These lorries were common sights in and about the Islay distilleries in the past.  When Duffie brought this restored lorry back to Islay in April  this year he decided to furnish the lorry with display casks from all the distilleries. The distilleries provided the casks, some stencilled them, and some were done by Duffie’s wife Roberta. There is even one  with the original stencil from Port Ellen Distillery. Douglas MacTaggart found the stencil his father had and he and Duffie inked up a cask with it.

I was delighted when Duffie asked  if Whisky for Girls would like to have our own cask on the lorry.

Lewis Boyd and Scott Shaw  supplied me with Bowmore Distillery stencils and Duffie and I set to work today making the cask ready for it’s place on the lorry.

I thought one end of the cask looked better than the other as I made a better job of the stencilling as I got nearer the end! 

We displayed my cask beside the Bowmore one as they were kind enough to help Whisky for Girls out with the stencil.

It was great fun to do, then we rolled the cask up a ladder onto the lorry.

Duffie put a rope net over the barrels just incase, although they are all firmly attached to the lorry.

You can see the ink stained hands as I display the finished cask!

Duffie is taking the lorry to the mainland this weekend to take part in a famous road run called ‘Gang Warily’ in memory of Peter Drummond.   http://www.albion-trust.org.uk/events-calendar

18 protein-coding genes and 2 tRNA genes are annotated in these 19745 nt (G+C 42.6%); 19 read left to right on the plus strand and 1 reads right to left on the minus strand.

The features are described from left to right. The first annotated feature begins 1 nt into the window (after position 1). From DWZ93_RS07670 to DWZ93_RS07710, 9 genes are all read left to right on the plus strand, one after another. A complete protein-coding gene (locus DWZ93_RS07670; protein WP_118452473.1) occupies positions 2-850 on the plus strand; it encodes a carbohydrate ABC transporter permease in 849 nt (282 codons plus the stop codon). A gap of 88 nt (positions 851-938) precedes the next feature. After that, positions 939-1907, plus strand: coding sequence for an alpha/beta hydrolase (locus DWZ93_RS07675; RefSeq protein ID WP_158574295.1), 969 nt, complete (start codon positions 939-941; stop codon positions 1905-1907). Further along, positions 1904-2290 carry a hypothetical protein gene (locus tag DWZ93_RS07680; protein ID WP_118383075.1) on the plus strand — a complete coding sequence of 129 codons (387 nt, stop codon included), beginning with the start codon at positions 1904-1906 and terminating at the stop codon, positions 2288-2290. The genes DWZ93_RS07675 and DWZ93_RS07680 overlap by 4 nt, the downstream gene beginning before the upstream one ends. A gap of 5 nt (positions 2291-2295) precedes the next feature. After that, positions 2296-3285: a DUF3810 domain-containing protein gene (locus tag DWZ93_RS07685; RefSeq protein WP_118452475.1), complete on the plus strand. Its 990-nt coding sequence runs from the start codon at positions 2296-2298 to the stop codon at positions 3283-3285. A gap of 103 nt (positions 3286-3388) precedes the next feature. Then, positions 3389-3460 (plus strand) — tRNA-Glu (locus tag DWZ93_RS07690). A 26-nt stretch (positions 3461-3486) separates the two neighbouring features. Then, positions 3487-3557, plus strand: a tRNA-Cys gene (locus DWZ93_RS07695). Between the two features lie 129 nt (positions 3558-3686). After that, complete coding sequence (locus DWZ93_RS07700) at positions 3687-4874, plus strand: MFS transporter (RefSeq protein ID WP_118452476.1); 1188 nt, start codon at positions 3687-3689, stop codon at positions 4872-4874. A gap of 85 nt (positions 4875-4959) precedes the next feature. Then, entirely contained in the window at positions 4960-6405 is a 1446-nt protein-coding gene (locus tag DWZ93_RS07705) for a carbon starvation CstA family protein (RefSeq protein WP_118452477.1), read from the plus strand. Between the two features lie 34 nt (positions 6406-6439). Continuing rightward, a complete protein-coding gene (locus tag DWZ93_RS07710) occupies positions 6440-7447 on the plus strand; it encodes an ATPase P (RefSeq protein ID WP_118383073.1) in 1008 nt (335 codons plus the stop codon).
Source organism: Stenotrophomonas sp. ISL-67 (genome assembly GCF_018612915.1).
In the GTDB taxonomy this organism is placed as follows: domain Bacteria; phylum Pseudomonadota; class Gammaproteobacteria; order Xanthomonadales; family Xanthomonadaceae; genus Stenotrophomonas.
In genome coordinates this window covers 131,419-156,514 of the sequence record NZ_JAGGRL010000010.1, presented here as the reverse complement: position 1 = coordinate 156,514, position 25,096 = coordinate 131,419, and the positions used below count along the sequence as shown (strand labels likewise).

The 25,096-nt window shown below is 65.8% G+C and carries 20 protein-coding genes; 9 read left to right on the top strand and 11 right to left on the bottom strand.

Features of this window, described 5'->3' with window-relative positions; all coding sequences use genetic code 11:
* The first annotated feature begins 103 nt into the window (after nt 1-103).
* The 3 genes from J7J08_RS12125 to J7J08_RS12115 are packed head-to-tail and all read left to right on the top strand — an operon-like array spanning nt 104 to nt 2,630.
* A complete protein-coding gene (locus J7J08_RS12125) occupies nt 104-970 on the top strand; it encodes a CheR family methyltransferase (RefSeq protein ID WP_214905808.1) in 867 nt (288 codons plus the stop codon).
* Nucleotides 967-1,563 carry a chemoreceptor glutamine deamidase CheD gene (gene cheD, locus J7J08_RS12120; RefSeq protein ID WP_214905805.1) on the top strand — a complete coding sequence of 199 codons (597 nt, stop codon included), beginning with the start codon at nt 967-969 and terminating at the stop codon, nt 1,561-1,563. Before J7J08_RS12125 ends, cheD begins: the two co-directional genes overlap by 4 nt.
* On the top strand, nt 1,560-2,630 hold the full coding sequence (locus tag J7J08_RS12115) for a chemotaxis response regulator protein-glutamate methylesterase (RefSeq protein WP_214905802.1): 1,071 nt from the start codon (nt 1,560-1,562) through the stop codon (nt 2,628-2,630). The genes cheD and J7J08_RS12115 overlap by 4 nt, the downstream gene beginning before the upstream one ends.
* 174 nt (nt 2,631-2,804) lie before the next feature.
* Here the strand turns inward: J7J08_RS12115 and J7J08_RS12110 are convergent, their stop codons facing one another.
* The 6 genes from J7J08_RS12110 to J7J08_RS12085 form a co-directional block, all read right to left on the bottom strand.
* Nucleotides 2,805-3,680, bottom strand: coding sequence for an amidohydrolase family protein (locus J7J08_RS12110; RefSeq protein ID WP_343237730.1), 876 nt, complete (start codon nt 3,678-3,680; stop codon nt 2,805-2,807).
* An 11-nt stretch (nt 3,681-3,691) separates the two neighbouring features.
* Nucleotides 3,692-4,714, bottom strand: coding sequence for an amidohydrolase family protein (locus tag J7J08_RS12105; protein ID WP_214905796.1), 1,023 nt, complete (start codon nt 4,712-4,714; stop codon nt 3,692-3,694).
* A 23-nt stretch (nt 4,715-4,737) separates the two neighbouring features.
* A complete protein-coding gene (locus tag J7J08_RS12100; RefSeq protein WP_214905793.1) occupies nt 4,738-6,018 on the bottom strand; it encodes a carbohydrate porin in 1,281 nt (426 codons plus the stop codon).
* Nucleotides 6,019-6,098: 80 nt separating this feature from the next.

Last year the rally had around 40 vehicles taking  part, this year there maybe more. The route is about 60 miles long and takes in Dalkeith and Bo’ness and Kinneil Railway to name but a few places.

If you are driving on mainland Scotland this weekend, look out for Duffie from Islay’s lorry with a display cask from all the Islay distilleries ~ and, also, the Whisky for Girls cask!

The Whisky for Girls Cask is now a permanent part of the display on the lorry.

Duffie told Whisky for Girls he is happy to realise his long term ambition of owning one of these old lorries, and bringing home a piece of Islay’s history.

We hope in the very far future people will look back on Whisky for Girls as a part of Islay’s herstory and be pleased to see our cask on the whisky lorry along with the other  famous brands!

Thank you so much to Duffie for his support and to Scott and Lewis and the boys from Bowmore Distillery for their help.

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Jun. 02.

FEIS ILE ~ ARDBEG

 Ardbeg Open Day entertained with good music, huge festival bottles of whisky and a great crowd.